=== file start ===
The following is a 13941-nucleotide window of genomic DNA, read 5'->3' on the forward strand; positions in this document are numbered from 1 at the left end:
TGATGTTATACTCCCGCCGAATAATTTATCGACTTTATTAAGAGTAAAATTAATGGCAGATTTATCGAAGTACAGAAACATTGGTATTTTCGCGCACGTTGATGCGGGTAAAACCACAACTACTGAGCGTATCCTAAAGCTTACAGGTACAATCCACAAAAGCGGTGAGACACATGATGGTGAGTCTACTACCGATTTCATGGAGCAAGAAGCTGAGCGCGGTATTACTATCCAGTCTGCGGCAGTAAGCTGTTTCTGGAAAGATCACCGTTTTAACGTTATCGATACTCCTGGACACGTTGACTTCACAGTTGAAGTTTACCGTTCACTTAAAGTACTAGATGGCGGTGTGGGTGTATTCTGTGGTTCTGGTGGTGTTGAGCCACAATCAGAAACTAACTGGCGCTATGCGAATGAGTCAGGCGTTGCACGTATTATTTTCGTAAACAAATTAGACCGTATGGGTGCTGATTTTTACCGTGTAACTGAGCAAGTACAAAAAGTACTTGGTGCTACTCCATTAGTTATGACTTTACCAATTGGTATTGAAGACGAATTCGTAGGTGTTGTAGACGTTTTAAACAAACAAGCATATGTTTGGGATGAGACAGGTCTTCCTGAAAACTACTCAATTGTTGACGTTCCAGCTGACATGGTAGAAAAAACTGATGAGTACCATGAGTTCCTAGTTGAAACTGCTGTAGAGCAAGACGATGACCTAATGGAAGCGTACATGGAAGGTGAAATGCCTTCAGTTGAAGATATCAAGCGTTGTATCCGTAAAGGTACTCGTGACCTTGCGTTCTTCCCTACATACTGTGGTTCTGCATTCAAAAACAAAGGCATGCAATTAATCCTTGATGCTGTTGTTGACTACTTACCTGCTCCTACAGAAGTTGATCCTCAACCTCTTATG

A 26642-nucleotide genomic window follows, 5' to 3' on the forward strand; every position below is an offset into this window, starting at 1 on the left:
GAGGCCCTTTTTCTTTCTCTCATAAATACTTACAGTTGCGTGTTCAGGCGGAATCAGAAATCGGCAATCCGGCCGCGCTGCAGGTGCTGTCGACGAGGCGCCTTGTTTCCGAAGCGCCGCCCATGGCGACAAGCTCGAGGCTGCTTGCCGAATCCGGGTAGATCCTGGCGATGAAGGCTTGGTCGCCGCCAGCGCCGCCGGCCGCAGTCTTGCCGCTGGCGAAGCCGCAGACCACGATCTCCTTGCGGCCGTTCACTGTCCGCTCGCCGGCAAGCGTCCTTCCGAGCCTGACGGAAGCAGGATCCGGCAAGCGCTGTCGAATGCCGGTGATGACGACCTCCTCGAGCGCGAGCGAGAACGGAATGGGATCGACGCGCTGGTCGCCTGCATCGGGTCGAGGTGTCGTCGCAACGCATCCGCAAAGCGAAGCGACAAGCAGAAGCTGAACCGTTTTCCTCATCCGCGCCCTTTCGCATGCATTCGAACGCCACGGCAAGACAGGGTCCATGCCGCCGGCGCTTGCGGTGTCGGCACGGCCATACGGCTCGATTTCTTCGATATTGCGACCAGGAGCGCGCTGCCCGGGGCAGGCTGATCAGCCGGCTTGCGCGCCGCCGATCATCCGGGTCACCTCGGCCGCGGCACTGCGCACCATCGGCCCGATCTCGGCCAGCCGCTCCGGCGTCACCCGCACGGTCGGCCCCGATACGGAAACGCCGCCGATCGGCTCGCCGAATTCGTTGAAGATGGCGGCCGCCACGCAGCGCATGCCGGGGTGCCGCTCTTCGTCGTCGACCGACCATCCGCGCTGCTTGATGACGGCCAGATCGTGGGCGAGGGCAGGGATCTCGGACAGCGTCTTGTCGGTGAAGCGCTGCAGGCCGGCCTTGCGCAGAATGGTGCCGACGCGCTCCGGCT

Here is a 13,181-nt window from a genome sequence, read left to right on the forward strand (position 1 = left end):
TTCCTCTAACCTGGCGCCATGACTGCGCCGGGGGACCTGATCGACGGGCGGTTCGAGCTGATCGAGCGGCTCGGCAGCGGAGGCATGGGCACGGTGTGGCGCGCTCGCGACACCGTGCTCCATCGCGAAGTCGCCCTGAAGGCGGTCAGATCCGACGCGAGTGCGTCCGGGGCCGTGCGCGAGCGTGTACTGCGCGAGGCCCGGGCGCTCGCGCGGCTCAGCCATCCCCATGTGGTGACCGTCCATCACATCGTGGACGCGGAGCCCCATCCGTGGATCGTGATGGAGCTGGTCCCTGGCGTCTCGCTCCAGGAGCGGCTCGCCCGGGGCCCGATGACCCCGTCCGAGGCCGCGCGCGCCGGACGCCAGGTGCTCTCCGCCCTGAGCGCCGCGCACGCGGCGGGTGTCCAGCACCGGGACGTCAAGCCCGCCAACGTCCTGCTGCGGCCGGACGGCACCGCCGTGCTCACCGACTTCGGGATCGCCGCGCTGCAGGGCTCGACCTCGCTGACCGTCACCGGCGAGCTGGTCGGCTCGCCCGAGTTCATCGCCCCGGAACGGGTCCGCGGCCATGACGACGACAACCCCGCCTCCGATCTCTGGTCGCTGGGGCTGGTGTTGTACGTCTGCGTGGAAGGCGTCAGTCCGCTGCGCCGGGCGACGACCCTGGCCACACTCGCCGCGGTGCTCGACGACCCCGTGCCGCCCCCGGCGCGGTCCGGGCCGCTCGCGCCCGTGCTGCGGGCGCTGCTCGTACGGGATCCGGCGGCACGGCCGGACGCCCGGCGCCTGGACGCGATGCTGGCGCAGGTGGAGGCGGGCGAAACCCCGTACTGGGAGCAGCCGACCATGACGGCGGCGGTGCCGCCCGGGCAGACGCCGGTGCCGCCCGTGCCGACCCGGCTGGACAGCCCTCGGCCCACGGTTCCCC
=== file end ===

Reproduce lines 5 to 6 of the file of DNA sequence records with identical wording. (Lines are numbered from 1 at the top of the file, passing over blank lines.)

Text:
Here is a 13,181-nt window from a genome sequence, read left to right on the forward strand (position 1 = left end):
TTCCTCTAACCTGGCGCCATGACTGCGCCGGGGGACCTGATCGACGGGCGGTTCGAGCTGATCGAGCGGCTCGGCAGCGGAGGCATGGGCACGGTGTGGCGCGCTCGCGACACCGTGCTCCATCGCGAAGTCGCCCTGAAGGCGGTCAGATCCGACGCGAGTGCGTCCGGGGCCGTGCGCGAGCGTGTACTGCGCGAGGCCCGGGCGCTCGCGCGGCTCAGCCATCCCCATGTGGTGACCGTCCATCACATCGTGGACGCGGAGCCCCATCCGTGGATCGTGATGGAGCTGGTCCCTGGCGTCTCGCTCCAGGAGCGGCTCGCCCGGGGCCCGATGACCCCGTCCGAGGCCGCGCGCGCCGGACGCCAGGTGCTCTCCGCCCTGAGCGCCGCGCACGCGGCGGGTGTCCAGCACCGGGACGTCAAGCCCGCCAACGTCCTGCTGCGGCCGGACGGCACCGCCGTGCTCACCGACTTCGGGATCGCCGCGCTGCAGGGCTCGACCTCGCTGACCGTCACCGGCGAGCTGGTCGGCTCGCCCGAGTTCATCGCCCCGGAACGGGTCCGCGGCCATGACGACGACAACCCCGCCTCCGATCTCTGGTCGCTGGGGCTGGTGTTGTACGTCTGCGTGGAAGGCGTCAGTCCGCTGCGCCGGGCGACGACCCTGGCCACACTCGCCGCGGTGCTCGACGACCCCGTGCCGCCCCCGGCGCGGTCCGGGCCGCTCGCGCCCGTGCTGCGGGCGCTGCTCGTACGGGATCCGGCGGCACGGCCGGACGCCCGGCGCCTGGACGCGATGCTGGCGCAGGTGGAGGCGGGCGAAACCCCGTACTGGGAGCAGCCGACCATGACGGCGGCGGTGCCGCCCGGGCAGACGCCGGTGCCGCCCGTGCCGACCCGGCTGGACAGCCCTCGGCCCACGGTTCCCC